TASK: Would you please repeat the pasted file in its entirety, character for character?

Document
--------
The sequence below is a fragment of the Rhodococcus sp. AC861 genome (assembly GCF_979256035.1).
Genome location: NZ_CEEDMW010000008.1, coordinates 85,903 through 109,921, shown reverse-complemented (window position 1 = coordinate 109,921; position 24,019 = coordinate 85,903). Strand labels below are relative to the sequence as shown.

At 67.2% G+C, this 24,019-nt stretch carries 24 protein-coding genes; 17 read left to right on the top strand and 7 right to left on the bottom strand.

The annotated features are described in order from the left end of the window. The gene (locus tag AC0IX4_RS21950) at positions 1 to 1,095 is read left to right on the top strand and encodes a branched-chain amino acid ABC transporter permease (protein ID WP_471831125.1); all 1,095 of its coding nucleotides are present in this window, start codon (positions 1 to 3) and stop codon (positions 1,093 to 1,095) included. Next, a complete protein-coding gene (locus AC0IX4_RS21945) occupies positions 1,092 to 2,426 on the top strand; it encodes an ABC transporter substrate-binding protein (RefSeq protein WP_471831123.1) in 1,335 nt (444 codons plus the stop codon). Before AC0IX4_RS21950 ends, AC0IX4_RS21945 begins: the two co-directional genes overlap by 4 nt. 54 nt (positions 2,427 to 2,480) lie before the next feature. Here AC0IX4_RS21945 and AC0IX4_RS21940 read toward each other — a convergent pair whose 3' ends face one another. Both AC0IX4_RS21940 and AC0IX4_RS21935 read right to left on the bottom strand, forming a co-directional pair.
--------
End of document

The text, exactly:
The sequence below is a fragment of the Rhodococcus sp. AC861 genome (assembly GCF_979256035.1).
Genome location: NZ_CEEDMW010000008.1, coordinates 85,903 through 109,921, shown reverse-complemented (window position 1 = coordinate 109,921; position 24,019 = coordinate 85,903). Strand labels below are relative to the sequence as shown.

At 67.2% G+C, this 24,019-nt stretch carries 24 protein-coding genes; 17 read left to right on the top strand and 7 right to left on the bottom strand.

The annotated features are described in order from the left end of the window. The gene (locus tag AC0IX4_RS21950) at positions 1 to 1,095 is read left to right on the top strand and encodes a branched-chain amino acid ABC transporter permease (protein ID WP_471831125.1); all 1,095 of its coding nucleotides are present in this window, start codon (positions 1 to 3) and stop codon (positions 1,093 to 1,095) included. Next, a complete protein-coding gene (locus AC0IX4_RS21945) occupies positions 1,092 to 2,426 on the top strand; it encodes an ABC transporter substrate-binding protein (RefSeq protein WP_471831123.1) in 1,335 nt (444 codons plus the stop codon). Before AC0IX4_RS21950 ends, AC0IX4_RS21945 begins: the two co-directional genes overlap by 4 nt. 54 nt (positions 2,427 to 2,480) lie before the next feature. Here AC0IX4_RS21945 and AC0IX4_RS21940 read toward each other — a convergent pair whose 3' ends face one another. Both AC0IX4_RS21940 and AC0IX4_RS21935 read right to left on the bottom strand, forming a co-directional pair.